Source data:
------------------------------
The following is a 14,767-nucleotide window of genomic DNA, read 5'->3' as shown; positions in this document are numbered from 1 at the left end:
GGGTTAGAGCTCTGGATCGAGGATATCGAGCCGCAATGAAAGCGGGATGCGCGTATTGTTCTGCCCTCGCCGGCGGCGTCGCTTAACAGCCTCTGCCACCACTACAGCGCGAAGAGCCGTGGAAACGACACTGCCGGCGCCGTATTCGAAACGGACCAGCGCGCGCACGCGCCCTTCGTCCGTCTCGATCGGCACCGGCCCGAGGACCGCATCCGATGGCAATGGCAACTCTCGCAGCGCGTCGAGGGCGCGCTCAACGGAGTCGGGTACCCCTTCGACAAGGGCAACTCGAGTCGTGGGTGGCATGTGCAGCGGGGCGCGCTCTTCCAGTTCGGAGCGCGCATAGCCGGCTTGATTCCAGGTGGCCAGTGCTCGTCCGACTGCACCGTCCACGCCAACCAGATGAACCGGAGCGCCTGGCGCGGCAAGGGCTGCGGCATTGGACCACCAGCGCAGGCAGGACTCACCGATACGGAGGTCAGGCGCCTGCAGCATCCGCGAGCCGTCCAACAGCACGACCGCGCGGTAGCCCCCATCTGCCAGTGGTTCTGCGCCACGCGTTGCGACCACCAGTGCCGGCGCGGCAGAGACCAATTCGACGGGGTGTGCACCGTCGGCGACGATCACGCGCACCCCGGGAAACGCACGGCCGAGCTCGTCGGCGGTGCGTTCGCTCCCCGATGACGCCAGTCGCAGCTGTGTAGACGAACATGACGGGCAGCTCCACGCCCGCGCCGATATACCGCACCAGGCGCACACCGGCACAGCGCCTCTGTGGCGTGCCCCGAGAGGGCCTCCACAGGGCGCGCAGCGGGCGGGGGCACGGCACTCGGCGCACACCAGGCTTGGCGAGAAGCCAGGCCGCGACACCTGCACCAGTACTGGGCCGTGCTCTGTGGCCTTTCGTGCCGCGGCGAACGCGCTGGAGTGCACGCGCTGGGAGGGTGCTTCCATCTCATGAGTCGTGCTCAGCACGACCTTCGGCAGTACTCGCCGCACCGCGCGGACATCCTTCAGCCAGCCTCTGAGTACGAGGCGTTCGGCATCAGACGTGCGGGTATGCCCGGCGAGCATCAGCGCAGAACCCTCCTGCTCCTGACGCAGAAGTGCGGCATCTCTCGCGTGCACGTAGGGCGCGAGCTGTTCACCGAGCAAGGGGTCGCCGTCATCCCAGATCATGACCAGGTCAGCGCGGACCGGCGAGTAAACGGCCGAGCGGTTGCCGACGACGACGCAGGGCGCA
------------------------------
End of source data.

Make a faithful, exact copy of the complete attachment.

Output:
The following is a 14,767-nucleotide window of genomic DNA, read 5'->3' as shown; positions in this document are numbered from 1 at the left end:
GGGTTAGAGCTCTGGATCGAGGATATCGAGCCGCAATGAAAGCGGGATGCGCGTATTGTTCTGCCCTCGCCGGCGGCGTCGCTTAACAGCCTCTGCCACCACTACAGCGCGAAGAGCCGTGGAAACGACACTGCCGGCGCCGTATTCGAAACGGACCAGCGCGCGCACGCGCCCTTCGTCCGTCTCGATCGGCACCGGCCCGAGGACCGCATCCGATGGCAATGGCAACTCTCGCAGCGCGTCGAGGGCGCGCTCAACGGAGTCGGGTACCCCTTCGACAAGGGCAACTCGAGTCGTGGGTGGCATGTGCAGCGGGGCGCGCTCTTCCAGTTCGGAGCGCGCATAGCCGGCTTGATTCCAGGTGGCCAGTGCTCGTCCGACTGCACCGTCCACGCCAACCAGATGAACCGGAGCGCCTGGCGCGGCAAGGGCTGCGGCATTGGACCACCAGCGCAGGCAGGACTCACCGATACGGAGGTCAGGCGCCTGCAGCATCCGCGAGCCGTCCAACAGCACGACCGCGCGGTAGCCCCCATCTGCCAGTGGTTCTGCGCCACGCGTTGCGACCACCAGTGCCGGCGCGGCAGAGACCAATTCGACGGGGTGTGCACCGTCGGCGACGATCACGCGCACCCCGGGAAACGCACGGCCGAGCTCGTCGGCGGTGCGTTCGCTCCCCGATGACGCCAGTCGCAGCTGTGTAGACGAACATGACGGGCAGCTCCACGCCCGCGCCGATATACCGCACCAGGCGCACACCGGCACAGCGCCTCTGTGGCGTGCCCCGAGAGGGCCTCCACAGGGCGCGCAGCGGGCGGGGGCACGGCACTCGGCGCACACCAGGCTTGGCGAGAAGCCAGGCCGCGACACCTGCACCAGTACTGGGCCGTGCTCTGTGGCCTTTCGTGCCGCGGCGAACGCGCTGGAGTGCACGCGCTGGGAGGGTGCTTCCATCTCATGAGTCGTGCTCAGCACGACCTTCGGCAGTACTCGCCGCACCGCGCGGACATCCTTCAGCCAGCCTCTGAGTACGAGGCGTTCGGCATCAGACGTGCGGGTATGCCCGGCGAGCATCAGCGCAGAACCCTCCTGCTCCTGACGCAGAAGTGCGGCATCTCTCGCGTGCACGTAGGGCGCGAGCTGTTCACCGAGCAAGGGGTCGCCGTCATCCCAGATCATGACCAGGTCAGCGCGGACCGGCGAGTAAACGGCCGAGCGGTTGCCGACGACGACGCAGGGCGCA